A number of the bolts used in Koh Yao Noi were donated by the Thaitanium Project, which accepts cash donations from climbers around the world, and then passes those donations to the climbers placing the orders for bolts each year.

“Considering that most of the climbing areas are frequented by local climbers, hence constantly inspected, all the routes are very safe and there is very little room for danger,” Mr Mereu explained. “In any case, we need to remember that we are talking about rock climbing, which is itself an activity that exposes its lovers to a higher dose of risk than badminton, for instance.”


Unlike Railey, the climbing in Koh Yao Noi is still a relatively ‘small business’. Nonetheless, it provides an important source of income for local communities on the island.

“Rock climbing is a large part of the economy of Tha Khao [one of the villages on Koh Yao Noi], as well as the island in general. Bungalows, restaurants, massage shops, local boatmen and so on, are all losing business because of the closure,” explained Ms Miner. “Tha Khao is the closest village to the climbing routes, and it is where boats to the climbing areas depart from, so this is the village that is being most affected.”

Though rock climbers are not known for being five-star hotel guests, the money they spend is mostly directly injected into local communities instead of feeding the profits of large travel organizations, explained Mr Mereu, who works for a large travel company in Phuket.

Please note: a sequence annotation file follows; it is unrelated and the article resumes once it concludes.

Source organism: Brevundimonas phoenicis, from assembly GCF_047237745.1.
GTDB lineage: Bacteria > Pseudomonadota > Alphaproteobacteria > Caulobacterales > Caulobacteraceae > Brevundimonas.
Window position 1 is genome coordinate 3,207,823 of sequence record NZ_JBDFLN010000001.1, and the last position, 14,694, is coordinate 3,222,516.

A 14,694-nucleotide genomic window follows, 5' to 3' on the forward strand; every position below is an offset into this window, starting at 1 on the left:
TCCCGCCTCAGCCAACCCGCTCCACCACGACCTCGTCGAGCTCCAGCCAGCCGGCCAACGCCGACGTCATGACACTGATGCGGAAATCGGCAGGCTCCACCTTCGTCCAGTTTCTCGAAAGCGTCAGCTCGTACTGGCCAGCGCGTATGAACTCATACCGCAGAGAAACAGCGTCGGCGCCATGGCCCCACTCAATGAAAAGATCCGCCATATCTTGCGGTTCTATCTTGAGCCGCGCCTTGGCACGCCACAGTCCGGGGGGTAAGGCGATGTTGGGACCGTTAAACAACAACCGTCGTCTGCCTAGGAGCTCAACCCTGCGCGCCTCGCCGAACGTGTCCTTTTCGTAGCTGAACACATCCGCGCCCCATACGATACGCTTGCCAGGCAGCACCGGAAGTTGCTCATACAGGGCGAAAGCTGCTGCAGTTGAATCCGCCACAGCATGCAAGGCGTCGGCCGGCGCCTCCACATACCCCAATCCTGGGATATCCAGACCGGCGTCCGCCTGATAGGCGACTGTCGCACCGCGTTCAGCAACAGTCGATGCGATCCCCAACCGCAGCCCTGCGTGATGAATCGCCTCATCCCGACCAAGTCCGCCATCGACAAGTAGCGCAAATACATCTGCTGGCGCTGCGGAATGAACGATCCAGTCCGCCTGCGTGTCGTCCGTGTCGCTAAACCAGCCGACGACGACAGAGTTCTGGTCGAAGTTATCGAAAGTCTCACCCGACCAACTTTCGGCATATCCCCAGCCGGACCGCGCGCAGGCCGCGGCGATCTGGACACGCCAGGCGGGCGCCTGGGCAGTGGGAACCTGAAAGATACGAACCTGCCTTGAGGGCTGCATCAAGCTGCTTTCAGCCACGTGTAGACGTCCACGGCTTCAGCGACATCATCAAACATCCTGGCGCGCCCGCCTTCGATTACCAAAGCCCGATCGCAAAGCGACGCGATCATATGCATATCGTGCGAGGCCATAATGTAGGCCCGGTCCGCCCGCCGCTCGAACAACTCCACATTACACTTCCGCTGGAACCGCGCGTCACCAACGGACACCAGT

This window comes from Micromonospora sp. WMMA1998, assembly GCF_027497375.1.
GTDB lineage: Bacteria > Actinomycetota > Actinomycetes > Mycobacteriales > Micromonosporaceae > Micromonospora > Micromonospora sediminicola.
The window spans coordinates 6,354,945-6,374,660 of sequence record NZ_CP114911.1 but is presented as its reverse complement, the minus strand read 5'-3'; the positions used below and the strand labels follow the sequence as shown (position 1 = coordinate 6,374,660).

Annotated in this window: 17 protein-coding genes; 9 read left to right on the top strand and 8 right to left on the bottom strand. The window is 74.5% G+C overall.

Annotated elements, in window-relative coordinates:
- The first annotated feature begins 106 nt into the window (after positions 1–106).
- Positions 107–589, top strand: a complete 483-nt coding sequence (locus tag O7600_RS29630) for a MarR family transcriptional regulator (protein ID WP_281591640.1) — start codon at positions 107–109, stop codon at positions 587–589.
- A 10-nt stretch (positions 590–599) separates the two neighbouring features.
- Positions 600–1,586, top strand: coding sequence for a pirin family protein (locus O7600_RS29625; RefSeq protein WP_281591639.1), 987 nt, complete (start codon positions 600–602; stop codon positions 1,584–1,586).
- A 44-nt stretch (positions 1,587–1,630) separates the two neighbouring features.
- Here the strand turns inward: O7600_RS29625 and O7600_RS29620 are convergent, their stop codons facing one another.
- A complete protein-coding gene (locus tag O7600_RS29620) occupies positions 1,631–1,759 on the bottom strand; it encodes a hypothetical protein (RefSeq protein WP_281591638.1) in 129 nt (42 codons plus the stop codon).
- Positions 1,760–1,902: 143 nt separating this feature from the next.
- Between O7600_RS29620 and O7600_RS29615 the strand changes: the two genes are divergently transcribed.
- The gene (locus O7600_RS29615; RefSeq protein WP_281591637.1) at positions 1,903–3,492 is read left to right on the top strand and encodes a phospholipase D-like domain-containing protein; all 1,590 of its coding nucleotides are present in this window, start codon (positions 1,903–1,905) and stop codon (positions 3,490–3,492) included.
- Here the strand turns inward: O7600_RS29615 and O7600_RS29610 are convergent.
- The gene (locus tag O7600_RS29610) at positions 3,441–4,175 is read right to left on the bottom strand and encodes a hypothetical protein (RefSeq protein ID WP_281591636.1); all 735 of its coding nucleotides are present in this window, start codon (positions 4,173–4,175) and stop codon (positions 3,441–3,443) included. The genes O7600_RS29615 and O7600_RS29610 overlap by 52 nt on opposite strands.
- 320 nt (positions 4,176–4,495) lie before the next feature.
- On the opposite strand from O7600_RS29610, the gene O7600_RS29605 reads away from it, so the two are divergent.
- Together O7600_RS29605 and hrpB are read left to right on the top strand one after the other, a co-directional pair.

“Closing Koh Yao Noi simply means deliberately obstructing the growth and the respectability of Thailand as a world-class climbing destination, and most importantly, depriving the local community of an additional income that would otherwise be entirely lost.”

However, Mr Worapot said that the closure of the routes will not have any major impact on tourism or local businesses on the island.

“Only a small number of the tourists who come to Koh Yao Noi do so for climbing. The safety and lives of those visiting our park is much more important than the small amount of income that can be derived by allowing the activity. I hope that people will understand this and enjoy other activities offered on our island,” Mr Worapot said.


Climbing in national parks is not illegal, confirmed Mr Worapot. However, it is necessary to file certain paperwork, and permission must be granted by the park chief.

“Normally, climbing can be done in a park if the operators get permission from officers. All they have to do is send a letter requesting permission to conduct this kind of business in the area,” Mr Worapot said.

“In this case, it doesn’t matter if they do apply to designate the area as a climbing zone, as I have already decided to ban this activity. The walls are too steep, it is too dangerous.

“Please do not compare us to other places, as every officer has their own way of making decisions, and I say ‘no’ to this.”

Mr Worapot explained that he was taking a hard line on the issue following operators disobeying orders banning climbing.

“We have warned them a number of times, but the businesses keep getting bigger and bigger. I must be firm.”

Mr Worapot has posted signs informing operators and tourists that climbing in the area is illegal. However, he pointed out that tourists weren’t his primary focus.

“Operators know that they are not supposed to climb, but still do. Tourists will not climb without operators to lead them,” he said. “So, we will not press charges against tourists or fine them.”

Additional reporting by Kongleaphy Keam.

— Isaac Stone Simonelli